Wouldn't it be great to hang out at an amusement park or sit by a pool all day -- and get paid?
With the conspicuous lack of school on teen schedules, summer jobs can offer a beneficial option to fill the long summer hours. As many teens know, there are plenty of seasonal options if you know where to look.
Our TX. staff highlights a few of the endless summer job opportunities available for the few months before school becomes the norm.
The beaches of Catalina Island in California are where Ken Burton, a sophomore at Ogden High, has spent his ten weeks of summer as a scout camp counselor.
At Camp Cherry Valley, Burton teaches several merit badges, including tracking, astronomy, fishing and oceanography.
"In the oceanography area there is what is called the touch tank, it is full of things like starfish, hermit crabs, crabs, shrimp, sea snails, sea cucumbers, and the coolest of all, sea stars," Burton writes in a letter. "One of the star fish is about as big as my head. It is always wrapped around one of the big sea snails, eating it."
As a counselor, Burton meets scout troops from all over the country; he leads 18-mile hikes, canoe trips to island caverns, sailing expeditions and mine tours.
"I love working up here. It feels great after helping the scouts with something and they thank you for it," writes the sophomore, who plans to return next year.
On the weekends, Burton spends his free time sharpening his archery skills, playing Risk, hanging out on the beach and picking up California/scout camp slang. "Here at camp," he said, "Whenever someone says 'the beach' (hu!) or just 'beach' (hu!) you say 'hu!' "
Cotton candy vendor
What's summer without pastel, melt-in-your mouth cotton candy?
For most, cotton candy is just a summer indulgence, but for Tiffani Balling it's a "fun and easy way to make money with my family."
The 18-year-old graduate of Davis High sells the treat "at the (Kaysville) Fourth of July parade and fireworks, parties and soccer games. We also sell it on the street sometimes."
And the best and worst parts of selling cotton candy? "The money. And cotton candy is good to eat ... (but) you also get sick of it after a while so I don't eat very much," Balling says.
Another downside is "making it all," she said, "because it takes a long time to make."
Many teens flee as far as they can from the very thought of school in summer but Hunter Draper, a senior at Ogden High, puts in up to eight-hour shifts as a school custodian.
"It's kind of different being in the school longer in the summer than in the school year," he said.
Draper adds the job is fun, has good hours and fun people: "Mostly we've been deep cleaning classrooms, moving everything out and waxing and scrubbing the floor."
The scrubbing machine is one of his favorite parts of the job: "It's just a trip to use," he said. "It has a lot of power going through it. It's big and fast and cleans very well."
The main downside is the construction at Ogden High, Draper said; "Some of the rooms tend to get dirty after we clean them."
The custodian enjoys the cookouts the custodians have on paydays and the satisfaction of a job well done. "You get to look at the finished classrooms when you're done, the finished product," he said.
With the flower beds and green lawns associated with summer comes the weeding, watering, mowing and multiple other tasks to keep landscapes meticulously manicured.
That's where Josh Call's job in yard care at Weber State University comes in.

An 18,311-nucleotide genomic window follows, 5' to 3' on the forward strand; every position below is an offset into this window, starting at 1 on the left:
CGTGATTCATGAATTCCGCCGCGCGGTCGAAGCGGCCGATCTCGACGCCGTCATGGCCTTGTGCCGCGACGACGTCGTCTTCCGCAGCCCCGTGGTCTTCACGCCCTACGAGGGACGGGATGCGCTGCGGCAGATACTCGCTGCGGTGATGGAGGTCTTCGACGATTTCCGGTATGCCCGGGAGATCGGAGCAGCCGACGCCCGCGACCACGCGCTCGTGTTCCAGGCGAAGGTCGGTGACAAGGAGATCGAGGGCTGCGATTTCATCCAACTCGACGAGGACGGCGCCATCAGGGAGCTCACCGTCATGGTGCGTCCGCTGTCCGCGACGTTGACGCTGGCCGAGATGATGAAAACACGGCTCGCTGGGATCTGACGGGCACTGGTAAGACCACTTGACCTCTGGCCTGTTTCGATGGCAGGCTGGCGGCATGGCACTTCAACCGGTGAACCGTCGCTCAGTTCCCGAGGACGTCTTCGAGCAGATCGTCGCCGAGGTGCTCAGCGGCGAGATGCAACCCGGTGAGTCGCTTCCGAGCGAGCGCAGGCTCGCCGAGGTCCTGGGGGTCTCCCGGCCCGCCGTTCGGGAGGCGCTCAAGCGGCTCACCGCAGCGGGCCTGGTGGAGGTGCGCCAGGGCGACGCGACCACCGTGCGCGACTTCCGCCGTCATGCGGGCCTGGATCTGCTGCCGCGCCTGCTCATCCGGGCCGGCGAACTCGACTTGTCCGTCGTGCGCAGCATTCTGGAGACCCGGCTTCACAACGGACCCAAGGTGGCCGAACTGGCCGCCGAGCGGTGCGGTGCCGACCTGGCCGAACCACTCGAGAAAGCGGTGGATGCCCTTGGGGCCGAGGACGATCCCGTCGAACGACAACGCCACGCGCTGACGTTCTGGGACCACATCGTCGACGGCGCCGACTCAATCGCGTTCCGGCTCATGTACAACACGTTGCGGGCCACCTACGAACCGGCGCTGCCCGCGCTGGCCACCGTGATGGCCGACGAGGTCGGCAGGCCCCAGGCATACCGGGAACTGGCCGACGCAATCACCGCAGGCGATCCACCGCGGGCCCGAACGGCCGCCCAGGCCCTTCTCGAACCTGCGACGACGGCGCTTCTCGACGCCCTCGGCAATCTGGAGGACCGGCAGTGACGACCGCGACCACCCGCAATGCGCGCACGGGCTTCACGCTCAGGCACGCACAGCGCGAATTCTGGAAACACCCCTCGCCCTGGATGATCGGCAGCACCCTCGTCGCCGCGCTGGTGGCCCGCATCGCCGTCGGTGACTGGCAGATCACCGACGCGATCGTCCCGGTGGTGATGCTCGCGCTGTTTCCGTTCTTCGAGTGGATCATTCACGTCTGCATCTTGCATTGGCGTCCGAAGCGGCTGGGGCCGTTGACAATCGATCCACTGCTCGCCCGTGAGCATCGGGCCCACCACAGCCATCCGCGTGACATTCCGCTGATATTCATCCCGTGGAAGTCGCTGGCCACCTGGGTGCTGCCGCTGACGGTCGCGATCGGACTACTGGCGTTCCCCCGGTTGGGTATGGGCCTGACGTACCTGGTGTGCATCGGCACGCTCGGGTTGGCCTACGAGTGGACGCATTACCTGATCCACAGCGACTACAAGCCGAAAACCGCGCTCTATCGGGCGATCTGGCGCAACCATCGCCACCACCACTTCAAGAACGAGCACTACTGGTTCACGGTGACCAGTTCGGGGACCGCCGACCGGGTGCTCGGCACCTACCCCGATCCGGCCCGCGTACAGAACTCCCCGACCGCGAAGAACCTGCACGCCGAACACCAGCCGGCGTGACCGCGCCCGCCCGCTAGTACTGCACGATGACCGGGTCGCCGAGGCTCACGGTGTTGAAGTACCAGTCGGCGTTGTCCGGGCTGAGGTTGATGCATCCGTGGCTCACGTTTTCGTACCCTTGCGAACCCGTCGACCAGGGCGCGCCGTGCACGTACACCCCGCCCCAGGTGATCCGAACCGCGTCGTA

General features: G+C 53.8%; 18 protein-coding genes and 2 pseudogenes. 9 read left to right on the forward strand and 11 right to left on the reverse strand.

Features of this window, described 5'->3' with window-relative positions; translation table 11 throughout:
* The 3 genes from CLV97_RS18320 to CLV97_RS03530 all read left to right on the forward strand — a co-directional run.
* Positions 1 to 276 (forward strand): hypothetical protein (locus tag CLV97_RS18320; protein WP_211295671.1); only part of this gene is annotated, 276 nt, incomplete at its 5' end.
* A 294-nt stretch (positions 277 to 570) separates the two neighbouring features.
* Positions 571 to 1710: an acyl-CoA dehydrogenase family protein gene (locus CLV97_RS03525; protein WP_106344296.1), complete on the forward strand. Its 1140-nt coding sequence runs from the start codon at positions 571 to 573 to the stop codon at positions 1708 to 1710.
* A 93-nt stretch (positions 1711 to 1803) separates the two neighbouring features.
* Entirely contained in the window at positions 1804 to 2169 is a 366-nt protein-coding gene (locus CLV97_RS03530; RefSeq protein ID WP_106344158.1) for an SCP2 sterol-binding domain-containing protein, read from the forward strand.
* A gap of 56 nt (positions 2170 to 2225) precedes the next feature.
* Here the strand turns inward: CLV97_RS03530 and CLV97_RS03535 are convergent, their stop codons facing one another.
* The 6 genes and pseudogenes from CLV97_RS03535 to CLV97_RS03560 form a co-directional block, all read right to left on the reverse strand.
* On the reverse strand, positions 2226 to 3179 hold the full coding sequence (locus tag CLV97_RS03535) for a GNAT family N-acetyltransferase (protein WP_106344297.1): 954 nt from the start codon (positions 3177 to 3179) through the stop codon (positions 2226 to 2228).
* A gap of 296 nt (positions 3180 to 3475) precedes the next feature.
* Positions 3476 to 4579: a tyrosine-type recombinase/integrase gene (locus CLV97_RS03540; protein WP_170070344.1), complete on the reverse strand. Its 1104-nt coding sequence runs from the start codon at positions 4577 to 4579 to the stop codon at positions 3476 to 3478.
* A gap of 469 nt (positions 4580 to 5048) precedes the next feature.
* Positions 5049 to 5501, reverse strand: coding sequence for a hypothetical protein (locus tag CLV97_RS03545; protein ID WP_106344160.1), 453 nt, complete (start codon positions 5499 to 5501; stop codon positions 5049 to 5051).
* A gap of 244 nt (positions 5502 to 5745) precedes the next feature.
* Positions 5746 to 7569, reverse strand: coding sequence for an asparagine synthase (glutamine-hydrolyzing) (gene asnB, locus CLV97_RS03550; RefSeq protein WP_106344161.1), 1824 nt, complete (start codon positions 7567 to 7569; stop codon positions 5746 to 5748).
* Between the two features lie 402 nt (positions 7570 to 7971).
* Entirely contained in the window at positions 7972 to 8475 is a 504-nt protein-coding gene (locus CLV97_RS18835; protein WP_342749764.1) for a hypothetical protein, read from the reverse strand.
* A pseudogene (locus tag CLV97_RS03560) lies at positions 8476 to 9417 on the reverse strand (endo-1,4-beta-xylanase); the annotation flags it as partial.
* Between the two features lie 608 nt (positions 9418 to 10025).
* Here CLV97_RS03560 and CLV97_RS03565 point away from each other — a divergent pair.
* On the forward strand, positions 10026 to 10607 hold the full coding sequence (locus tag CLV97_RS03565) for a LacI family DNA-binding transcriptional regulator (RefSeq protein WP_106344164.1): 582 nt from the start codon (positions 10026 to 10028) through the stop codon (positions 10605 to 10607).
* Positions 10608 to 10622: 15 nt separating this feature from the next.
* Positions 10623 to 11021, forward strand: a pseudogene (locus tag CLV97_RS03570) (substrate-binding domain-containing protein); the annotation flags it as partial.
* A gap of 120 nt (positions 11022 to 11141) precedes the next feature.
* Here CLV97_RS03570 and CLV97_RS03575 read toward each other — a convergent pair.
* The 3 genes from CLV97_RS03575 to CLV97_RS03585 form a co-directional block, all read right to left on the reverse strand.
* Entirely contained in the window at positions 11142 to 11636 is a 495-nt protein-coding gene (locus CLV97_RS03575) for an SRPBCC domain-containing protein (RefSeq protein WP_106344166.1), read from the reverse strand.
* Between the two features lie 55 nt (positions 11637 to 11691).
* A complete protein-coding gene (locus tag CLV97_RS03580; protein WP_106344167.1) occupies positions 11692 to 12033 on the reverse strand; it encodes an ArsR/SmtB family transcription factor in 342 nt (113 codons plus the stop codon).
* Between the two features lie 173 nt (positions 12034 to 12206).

The recent Davis High graduate says he thinks lawn maintenance is a great job because "it's full time and it has good pay."
Also, Call says he's moved up from just weeding and he works a lot with the water system now.
"It's great because whenever I get hot I can just get soaked in the sprinklers," he said.
Call says sometimes the work can be monotonous and get really dull but, "I need money for college."
Nina Allen, a senior this fall at Weber High School, is a lifeguard at Lorin Farr Swimming Pool in Ogden.
Does she love it? YES!
"It's really easy and the people I work with are awesome," Allen said.
With all the responsibilities of being a lifeguard, also come the perks, she said. There's the great tan, the opportunity to protect and save lives and, "I can kick people out of the pool."
The only downsides to being a lifeguard are "the employees don't get discounts on food," Allen said.
And too, "The sun. Everything else is great!"
Amusement park worker
Although Lagoon is a form of summer entertainment for many teens in the Top of Utah, there are others who view the Farmington amusement park as a source of employment.
On a typical day, Tyler Smith cleans rides, helps people get on the rides and checks seat belts to make sure everything is as safe and fun as possible.
It's a good summer job because "the other employees are nice and friendly and some are my friends," said the recent graduate of Layton High.
He also said, "I get in for free, I have something to do all summer and I get paid."
Smith thinks the job fits his outgoing personality because he gets to interact with visitors. But he said one disadvantage is that it's hot outside so sunburns are common.
Snow cone maker
Danielle Parker literally has a cool job -- making snow cones.
There are lots of reasons why Parker, who will be a junior at Syracuse High, likes her job at the African Ice Snow Cone Shack in Clearfield.
"One of my favorite things about my job is when my friends come visit me. We have some good times," she said.
Parker also enjoys the fact that she gets to try all of the snow cone flavors so she can suggest the best ones to her customers.
The job can get "kind of stressful" if there are ever long lines, Parker said, and when she worked all day on the Fourth of July, "I could see my friends having fun, but I couldn't join them."
But in the end, Parker said, "It is a pretty fun job. You get pretty good hours and pay. It's a good environment and it isn't very hard."